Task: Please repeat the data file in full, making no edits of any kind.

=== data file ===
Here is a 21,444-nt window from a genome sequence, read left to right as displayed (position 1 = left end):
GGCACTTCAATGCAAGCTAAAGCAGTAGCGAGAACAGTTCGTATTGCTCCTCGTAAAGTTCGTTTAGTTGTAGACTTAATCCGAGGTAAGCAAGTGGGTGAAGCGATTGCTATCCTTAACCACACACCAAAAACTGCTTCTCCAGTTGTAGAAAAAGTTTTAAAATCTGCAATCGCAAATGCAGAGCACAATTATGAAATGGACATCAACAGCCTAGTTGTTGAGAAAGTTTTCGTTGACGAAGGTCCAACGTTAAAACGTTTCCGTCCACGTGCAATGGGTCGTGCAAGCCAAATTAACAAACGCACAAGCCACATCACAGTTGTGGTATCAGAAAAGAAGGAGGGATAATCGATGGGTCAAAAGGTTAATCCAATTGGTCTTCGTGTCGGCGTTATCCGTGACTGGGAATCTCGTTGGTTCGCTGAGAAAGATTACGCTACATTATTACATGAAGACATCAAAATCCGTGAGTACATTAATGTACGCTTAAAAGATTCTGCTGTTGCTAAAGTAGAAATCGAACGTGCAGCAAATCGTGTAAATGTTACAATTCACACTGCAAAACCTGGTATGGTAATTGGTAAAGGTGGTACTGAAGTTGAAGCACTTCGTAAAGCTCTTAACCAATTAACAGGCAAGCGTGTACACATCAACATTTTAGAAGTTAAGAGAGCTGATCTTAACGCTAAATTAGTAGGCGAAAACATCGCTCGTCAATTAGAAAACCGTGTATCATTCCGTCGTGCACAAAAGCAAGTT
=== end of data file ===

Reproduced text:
Here is a 21,444-nt window from a genome sequence, read left to right as displayed (position 1 = left end):
GGCACTTCAATGCAAGCTAAAGCAGTAGCGAGAACAGTTCGTATTGCTCCTCGTAAAGTTCGTTTAGTTGTAGACTTAATCCGAGGTAAGCAAGTGGGTGAAGCGATTGCTATCCTTAACCACACACCAAAAACTGCTTCTCCAGTTGTAGAAAAAGTTTTAAAATCTGCAATCGCAAATGCAGAGCACAATTATGAAATGGACATCAACAGCCTAGTTGTTGAGAAAGTTTTCGTTGACGAAGGTCCAACGTTAAAACGTTTCCGTCCACGTGCAATGGGTCGTGCAAGCCAAATTAACAAACGCACAAGCCACATCACAGTTGTGGTATCAGAAAAGAAGGAGGGATAATCGATGGGTCAAAAGGTTAATCCAATTGGTCTTCGTGTCGGCGTTATCCGTGACTGGGAATCTCGTTGGTTCGCTGAGAAAGATTACGCTACATTATTACATGAAGACATCAAAATCCGTGAGTACATTAATGTACGCTTAAAAGATTCTGCTGTTGCTAAAGTAGAAATCGAACGTGCAGCAAATCGTGTAAATGTTACAATTCACACTGCAAAACCTGGTATGGTAATTGGTAAAGGTGGTACTGAAGTTGAAGCACTTCGTAAAGCTCTTAACCAATTAACAGGCAAGCGTGTACACATCAACATTTTAGAAGTTAAGAGAGCTGATCTTAACGCTAAATTAGTAGGCGAAAACATCGCTCGTCAATTAGAAAACCGTGTATCATTCCGTCGTGCACAAAAGCAAGTT